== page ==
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Shagbat MK I. 1:72 – Matchbox – Part 2.

Let’s continue the Walrus story. Here are some pcs pictures from the painting and further assembly stages.

The Shagbat is a relatively difficult airplane to build. Every parts have it’s own direction – the dihedral is different on the lower and upper wing (if You screw it the struts won’t fit) the engine is offset to port by 3° and so on and so on. The rigging also is on the difficult side (especially for a WW2 two bay biplane). As you will see I had to plan every step because some areas had to be painted before assembly and assembly was extra difficult if parts were already painted – so it was a slow task with many-many “dry-fits” and measuring. But – in reality – I enjoyed it a lot 🙂

39 additional images. Click to enlarge.

12 responses to Shagbat MK I. 1:72 – Matchbox – Part 2.

  1. Gabor, you are doing wonders to this old kit.

  2. Yes I don’t know of anyone who would have taken so much trouble (and care) to improve a kit like this. Interesting, though – keep up the good work!

  3. This is fantastic to follow!


  4. The rigging of the floats alone is impressive! Very nice work!

  5. Simply outrageous! Ok – gotta ask – what did you use for the rigging, including the insulators that slide over the line?

    Now I’m both intimidated and inspired! I’ve got this old kit, and plan on attempting to execute at least some of what you did to bring it closer to realistic. Thanks for showing so much “in-progress” details!!

  6. Thank You All!
    Greg: the rigging were made via 0.15mm fishing line this time. Caenis fishing line is a bit better choice and I use EZ-line on some occasions but in 1:72 this old school method satisfies my pretensions. The insulators are really simple: heated Q-tip stem 🙂 Just keep our hobby simple 😉

  7. Gabor, thanks for the unbelieveable interior detail on this, and in smallish scale, to boot.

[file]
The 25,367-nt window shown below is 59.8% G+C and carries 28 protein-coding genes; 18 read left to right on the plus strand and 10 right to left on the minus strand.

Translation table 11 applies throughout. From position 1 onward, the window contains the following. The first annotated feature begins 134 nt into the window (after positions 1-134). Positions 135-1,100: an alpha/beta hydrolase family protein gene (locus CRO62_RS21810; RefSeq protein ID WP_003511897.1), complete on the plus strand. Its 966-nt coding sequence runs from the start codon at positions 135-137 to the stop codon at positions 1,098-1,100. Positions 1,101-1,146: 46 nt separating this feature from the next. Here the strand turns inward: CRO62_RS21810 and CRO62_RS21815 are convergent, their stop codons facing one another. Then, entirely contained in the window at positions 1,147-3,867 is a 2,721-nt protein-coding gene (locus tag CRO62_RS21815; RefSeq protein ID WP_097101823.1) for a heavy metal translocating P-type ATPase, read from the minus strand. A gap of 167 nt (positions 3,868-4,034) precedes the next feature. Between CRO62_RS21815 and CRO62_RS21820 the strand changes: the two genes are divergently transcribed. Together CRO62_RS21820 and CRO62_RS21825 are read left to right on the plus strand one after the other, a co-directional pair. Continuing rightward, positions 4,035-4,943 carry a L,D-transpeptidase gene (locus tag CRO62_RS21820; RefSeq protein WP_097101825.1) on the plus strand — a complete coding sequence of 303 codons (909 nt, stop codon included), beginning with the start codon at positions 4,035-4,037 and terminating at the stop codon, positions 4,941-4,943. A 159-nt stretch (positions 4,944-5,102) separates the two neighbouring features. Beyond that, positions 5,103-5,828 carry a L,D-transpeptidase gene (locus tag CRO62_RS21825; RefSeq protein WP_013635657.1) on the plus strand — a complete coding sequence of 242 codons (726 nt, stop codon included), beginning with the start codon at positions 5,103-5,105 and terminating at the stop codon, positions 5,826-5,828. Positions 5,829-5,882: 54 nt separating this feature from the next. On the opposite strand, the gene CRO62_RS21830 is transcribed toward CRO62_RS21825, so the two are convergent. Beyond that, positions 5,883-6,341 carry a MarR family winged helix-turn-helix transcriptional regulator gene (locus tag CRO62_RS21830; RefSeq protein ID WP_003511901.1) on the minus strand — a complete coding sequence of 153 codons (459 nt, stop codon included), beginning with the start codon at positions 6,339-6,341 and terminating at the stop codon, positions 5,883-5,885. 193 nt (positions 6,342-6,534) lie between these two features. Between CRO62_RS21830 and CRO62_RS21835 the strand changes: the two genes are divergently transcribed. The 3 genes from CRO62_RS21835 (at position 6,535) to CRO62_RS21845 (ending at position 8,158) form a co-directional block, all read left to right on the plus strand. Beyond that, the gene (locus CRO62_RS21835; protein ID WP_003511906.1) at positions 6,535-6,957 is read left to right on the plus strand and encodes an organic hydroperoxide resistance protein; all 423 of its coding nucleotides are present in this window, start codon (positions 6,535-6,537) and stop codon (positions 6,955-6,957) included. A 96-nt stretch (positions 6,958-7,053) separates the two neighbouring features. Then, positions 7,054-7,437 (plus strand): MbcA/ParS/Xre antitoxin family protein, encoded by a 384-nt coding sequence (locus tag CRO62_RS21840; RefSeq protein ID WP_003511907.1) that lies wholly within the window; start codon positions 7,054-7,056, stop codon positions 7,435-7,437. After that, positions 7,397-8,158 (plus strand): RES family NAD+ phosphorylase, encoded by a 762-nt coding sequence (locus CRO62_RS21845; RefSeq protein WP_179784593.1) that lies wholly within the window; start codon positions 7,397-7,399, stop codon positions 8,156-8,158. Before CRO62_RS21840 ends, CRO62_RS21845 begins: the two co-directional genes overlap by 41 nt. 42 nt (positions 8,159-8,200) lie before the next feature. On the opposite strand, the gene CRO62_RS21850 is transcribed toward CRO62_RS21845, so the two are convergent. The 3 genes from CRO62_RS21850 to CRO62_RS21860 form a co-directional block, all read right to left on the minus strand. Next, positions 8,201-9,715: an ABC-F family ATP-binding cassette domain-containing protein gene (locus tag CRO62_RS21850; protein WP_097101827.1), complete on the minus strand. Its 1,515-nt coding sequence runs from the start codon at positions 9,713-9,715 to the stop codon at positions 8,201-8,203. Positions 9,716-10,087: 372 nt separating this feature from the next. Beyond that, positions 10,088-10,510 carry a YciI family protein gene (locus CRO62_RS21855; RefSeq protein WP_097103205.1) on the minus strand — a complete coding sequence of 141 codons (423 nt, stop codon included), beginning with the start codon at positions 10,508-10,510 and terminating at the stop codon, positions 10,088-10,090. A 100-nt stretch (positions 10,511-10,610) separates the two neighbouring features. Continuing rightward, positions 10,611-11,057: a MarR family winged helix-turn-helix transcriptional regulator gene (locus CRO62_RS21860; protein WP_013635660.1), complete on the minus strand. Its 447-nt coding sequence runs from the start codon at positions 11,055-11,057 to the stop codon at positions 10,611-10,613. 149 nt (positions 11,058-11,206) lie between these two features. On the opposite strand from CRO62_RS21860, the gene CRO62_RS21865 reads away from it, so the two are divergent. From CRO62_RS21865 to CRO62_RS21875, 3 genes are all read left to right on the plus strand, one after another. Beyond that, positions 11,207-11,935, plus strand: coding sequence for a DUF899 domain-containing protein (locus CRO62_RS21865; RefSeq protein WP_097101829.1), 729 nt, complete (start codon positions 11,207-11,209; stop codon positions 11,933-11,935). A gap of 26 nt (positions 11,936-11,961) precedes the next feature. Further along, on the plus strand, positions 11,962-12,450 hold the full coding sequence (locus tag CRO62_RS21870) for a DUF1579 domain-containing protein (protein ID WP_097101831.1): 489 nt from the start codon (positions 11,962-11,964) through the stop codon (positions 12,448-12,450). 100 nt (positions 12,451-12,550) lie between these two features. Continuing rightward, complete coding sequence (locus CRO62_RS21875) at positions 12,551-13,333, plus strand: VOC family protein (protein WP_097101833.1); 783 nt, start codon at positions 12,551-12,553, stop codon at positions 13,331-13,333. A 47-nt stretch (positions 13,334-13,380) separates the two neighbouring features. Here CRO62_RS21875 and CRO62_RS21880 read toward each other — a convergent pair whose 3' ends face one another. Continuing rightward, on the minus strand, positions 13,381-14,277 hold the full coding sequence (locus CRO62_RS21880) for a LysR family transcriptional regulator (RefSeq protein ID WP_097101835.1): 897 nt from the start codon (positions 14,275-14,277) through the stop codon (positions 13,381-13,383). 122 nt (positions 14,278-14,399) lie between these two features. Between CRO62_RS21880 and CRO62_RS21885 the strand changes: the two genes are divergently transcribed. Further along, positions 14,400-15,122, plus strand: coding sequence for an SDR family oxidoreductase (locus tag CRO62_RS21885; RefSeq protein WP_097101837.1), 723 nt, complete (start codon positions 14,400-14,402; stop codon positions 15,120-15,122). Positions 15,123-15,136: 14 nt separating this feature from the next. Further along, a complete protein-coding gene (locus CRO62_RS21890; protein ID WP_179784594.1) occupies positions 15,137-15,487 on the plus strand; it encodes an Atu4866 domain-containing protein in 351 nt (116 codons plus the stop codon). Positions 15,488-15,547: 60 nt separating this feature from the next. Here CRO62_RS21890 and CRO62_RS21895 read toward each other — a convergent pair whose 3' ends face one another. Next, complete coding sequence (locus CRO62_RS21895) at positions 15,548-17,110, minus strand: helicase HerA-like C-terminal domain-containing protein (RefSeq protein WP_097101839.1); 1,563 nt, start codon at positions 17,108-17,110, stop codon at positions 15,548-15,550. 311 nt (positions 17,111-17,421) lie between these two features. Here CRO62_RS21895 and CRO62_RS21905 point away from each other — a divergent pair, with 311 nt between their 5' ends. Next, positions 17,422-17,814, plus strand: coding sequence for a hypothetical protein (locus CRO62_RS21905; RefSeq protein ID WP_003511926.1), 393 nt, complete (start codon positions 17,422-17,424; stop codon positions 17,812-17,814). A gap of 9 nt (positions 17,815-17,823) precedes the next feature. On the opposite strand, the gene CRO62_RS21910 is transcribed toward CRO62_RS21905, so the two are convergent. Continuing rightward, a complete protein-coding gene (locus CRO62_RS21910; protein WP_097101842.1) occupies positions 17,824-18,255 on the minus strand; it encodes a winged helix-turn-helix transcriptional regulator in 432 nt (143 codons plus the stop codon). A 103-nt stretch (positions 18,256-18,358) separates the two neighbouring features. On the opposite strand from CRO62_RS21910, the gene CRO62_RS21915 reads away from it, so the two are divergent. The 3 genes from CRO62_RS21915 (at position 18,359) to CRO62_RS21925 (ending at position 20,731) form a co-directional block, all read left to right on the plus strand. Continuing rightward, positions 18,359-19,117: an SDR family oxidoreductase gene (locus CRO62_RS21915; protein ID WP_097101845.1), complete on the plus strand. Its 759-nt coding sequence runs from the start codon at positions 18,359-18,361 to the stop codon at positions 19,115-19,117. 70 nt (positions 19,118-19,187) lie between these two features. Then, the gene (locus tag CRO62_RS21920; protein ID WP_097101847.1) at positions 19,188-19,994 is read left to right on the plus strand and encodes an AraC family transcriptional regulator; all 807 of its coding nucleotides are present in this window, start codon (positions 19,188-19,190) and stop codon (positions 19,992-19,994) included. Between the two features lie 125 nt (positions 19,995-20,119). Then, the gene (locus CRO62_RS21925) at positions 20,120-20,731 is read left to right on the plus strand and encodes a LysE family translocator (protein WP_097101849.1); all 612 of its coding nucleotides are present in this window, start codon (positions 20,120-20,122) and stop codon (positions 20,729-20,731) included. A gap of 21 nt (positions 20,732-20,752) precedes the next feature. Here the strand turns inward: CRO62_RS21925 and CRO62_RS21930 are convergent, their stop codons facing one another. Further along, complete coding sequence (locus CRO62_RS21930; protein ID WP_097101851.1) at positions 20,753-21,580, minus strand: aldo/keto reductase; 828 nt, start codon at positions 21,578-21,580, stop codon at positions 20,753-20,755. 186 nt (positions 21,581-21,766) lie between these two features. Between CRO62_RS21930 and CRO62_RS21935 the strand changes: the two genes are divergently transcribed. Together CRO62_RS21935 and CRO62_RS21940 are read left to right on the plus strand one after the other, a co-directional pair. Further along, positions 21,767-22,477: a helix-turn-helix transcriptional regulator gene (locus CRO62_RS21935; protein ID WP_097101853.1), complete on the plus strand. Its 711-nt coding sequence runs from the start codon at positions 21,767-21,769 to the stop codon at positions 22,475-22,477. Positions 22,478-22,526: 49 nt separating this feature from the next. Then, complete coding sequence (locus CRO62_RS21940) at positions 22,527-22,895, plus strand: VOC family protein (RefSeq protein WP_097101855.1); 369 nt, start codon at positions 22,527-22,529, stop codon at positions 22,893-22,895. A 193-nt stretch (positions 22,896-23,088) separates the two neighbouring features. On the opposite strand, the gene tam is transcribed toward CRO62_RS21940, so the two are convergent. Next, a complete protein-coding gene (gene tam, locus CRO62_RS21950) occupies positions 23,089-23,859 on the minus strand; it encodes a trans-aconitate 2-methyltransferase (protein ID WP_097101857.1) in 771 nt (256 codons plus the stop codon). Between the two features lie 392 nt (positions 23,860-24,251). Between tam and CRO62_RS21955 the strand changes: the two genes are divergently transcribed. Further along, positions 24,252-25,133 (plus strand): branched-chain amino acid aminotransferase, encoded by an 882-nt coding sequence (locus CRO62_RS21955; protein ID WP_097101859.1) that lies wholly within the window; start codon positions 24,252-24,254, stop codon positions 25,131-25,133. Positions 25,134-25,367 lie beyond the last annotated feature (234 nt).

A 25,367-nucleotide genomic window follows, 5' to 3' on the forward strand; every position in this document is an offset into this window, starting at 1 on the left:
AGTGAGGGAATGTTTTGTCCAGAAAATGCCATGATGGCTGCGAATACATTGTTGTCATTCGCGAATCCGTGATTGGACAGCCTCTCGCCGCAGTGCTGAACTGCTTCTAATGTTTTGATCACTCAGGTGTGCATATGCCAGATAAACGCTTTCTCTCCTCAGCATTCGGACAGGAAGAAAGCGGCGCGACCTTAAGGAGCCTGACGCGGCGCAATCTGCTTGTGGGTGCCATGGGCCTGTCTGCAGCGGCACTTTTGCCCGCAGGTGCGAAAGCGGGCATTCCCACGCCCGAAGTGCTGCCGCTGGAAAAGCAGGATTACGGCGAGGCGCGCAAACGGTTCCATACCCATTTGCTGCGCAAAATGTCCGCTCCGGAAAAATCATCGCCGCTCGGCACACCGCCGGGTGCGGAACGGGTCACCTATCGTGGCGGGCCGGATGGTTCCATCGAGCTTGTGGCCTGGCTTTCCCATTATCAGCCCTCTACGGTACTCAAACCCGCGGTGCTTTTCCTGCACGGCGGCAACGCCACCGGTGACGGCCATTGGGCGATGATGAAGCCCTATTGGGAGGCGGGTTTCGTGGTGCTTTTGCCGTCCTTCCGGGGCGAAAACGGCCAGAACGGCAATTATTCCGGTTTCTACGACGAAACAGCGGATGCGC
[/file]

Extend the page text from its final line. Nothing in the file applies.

I had the old Merit 1/48 one, years ago, which I think SMER has. Alas, it met an untimely demise.
    One of those British designs that you look at, and think, “Nah!”
    Like the story about Udet. He was a the Paris Air Show sometime n the 30s, showing some folks around the various aircraft. He go to the Westland Lysander, and asked “Remember the pteradactyl? British design!”

    • Hard to beleive that this one designed by Michell, the same man designed the Spit :). There are some good story about the Shagbat also: this plane was so strong that – theoretically 😉 – could makeaerobatic manouvers without restrictions :). During the experimentals one time the pilot landed wheels up (forgot to retract them) on grass withoup any special damage (MK 1 with metal hull naturally 😉 ) the plane was so strongly built because of the catapult launching. Also a good fact that on water landing and take offs the squirting water on the uncovered huge radial engine made large vapor clouds so the crews also call the Walrus the “steam pigeon” 🙂 – and the strange wooden propeller: they build the plane with it because the shortage of metal propellers needed to bombers and fighter to build… Mitchell beleived that the engine large enough so it doesn’t matter 😀 “British design!”

  8. Your Walrus is an amazing piece of modelling. Outstanding job

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